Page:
The San Francisco Peninsula, a longtime hub of innovation, is preparing to open its first food hall with several award-winning chefs headlining the multi-vendor concept.
The State Street Market in Los Altos is expected to open its doors in late summer. "The massive Peninsula food hall will take up a total of 20,000 square feet, so expect a ton of options, from a dozen small food vendors to various full-on restaurants," SF Gate reported. Some of the vendors include Meichih and Michael Kim of Palo Alto's Michelin-starred Maum; their new State Street Market establishment, Bǎo Bèi, will be a casual Korean/Taiwanese-influenced restaurant, according to Eater. Also included will be the South Bay ice cream shop Tin Pot Creamery, as well as the Point Reyes cheese shop Cowgirl Creamery.
The State Street Market is the brainchild of Los Altos Community Investments, a development group headed by Anne Wojcicki, the co-founder and CEO of 23andMe, SF Gate reported. Wojcicki told Eater that she hopes to create a "beautiful" community gathering space. State Street Market will also feature indoor and outdoor seating, as well as designated to-go food and pick-up points for delivery drivers, according to Eater, which added that more "big names" are expected to join the food hall's roster.
The State Street Market at 160-170 State St. in downtown Los Altos — which began life as a grocery store 65 years ago — is expected to complete construction in late summer. Source: Courtesy of Robert Hindman/Los Altos Community Investments
Perhaps the biggest name attached to the soon-to-open State Street Market is Traci Des Jardins, a longtime pillar of the Bay Area food community. Chef Des Jardins is set to open El Alto, a restaurant that aims to "celebrate the rich history of the early California-Mexican ranchos and the agrarian roots of the San Francisco Bay Area," Des Jardins’ website said, adding that El Alto will also feature a downstairs speakeasy. "The seasonal cocktail menu will feature Agaves and Whiskeys — a perfect spot for an after-work drink or a buyout for a group gathering."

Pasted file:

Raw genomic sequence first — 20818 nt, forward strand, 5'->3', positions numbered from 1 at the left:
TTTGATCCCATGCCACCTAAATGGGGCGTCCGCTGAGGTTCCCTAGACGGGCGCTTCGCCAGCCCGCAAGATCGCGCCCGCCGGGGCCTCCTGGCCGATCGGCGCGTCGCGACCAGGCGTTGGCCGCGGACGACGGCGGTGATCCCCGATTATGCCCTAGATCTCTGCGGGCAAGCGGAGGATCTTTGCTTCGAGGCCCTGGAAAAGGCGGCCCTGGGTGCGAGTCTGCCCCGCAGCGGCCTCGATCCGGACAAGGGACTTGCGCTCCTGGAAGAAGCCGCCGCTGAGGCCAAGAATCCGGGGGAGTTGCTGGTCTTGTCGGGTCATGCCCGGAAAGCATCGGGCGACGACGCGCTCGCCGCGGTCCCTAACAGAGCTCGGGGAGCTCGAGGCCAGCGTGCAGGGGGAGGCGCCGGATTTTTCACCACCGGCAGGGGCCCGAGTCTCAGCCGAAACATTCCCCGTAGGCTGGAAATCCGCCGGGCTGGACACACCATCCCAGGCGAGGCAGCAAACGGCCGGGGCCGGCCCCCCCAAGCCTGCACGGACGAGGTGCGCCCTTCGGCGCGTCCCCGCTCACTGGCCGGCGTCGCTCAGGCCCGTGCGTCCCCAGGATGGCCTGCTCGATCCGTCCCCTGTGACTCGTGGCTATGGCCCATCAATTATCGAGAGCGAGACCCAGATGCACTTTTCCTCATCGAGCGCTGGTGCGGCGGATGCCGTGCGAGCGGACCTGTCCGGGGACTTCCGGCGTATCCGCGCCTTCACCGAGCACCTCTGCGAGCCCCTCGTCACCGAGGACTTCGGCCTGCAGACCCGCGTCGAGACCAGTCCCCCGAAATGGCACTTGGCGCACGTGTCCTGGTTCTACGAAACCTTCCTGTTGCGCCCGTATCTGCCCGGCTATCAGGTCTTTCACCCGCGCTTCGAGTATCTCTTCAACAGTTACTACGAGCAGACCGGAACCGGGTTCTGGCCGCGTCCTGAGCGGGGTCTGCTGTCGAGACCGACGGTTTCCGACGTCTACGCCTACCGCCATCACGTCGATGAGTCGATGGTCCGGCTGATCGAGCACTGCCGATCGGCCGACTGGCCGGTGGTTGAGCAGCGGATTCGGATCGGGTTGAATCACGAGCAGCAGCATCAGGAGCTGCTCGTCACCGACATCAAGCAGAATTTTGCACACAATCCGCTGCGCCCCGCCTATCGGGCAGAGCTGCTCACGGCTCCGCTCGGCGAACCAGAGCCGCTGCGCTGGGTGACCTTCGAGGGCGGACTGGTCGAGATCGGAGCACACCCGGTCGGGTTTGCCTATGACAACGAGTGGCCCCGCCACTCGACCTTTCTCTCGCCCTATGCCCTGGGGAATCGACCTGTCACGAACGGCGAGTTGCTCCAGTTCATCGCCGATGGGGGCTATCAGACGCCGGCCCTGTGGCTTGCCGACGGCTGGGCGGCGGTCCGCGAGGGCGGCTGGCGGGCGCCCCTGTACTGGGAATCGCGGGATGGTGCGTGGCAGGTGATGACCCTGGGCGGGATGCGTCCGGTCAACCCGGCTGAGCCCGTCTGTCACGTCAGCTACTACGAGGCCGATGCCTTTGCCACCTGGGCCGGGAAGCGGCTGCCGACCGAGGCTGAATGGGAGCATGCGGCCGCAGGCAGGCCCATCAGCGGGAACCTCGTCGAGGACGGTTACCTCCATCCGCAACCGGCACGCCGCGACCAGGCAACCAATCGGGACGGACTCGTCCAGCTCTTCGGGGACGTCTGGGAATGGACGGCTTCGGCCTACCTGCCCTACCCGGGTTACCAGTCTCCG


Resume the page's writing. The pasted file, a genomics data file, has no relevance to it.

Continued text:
A classically French-trained, James-Beard-award-winning chef, Des Jardins’ new restaurant seems to speak to her roots. "I've had this idea for a long time about rancho California cooking,” Des Jardins told Eater, "which is really about the history of the Mexican ranches in California." Born in Firebaugh, near Fresno in California's Central Valley, Des Jardins comes from a farming family of both Mexican and French-Louisiana descent. "My family loved food; everyone cooked," Des Jardins said in a 2013 Ted Talk. "We hunted; we foraged; we cooked together. All of our gatherings were around food. Everyone in my family cooks very well. That's where I got my start."
Traci Des Jardins is a two-time James Beard award winner. She has also worked with World Central Kitchen, a nonprofit that provides meals to victims of natural disasters. Source: www.tracidesjardins.com
Des Jardins went on to open her celebrated namesake restaurant Jardiniere, as well as Mijita Cocina Mexicana, Commissary, and Arguello, all of which are now closed. Des Jardins is still a partner at the recently reopened Public House near Oracle Park in San Francisco.
Eater reports that El Alto's menu will feature live-fire cooking, and go beyond the traditional Mexican produce staples of tomato and avocado. Des Jardins told Eater that she's excited about an apricot mole featuring an heirloom apricot indigenous to Los Altos. "People have this impression that moles are these really rich sauces. But if you know Mexican food, you know that’s not true. There are lighter moles. They don’t have to have chocolate. They don’t have to have dark chilies. I want to create this beautiful and light apricot mole, that will be one of our signatures."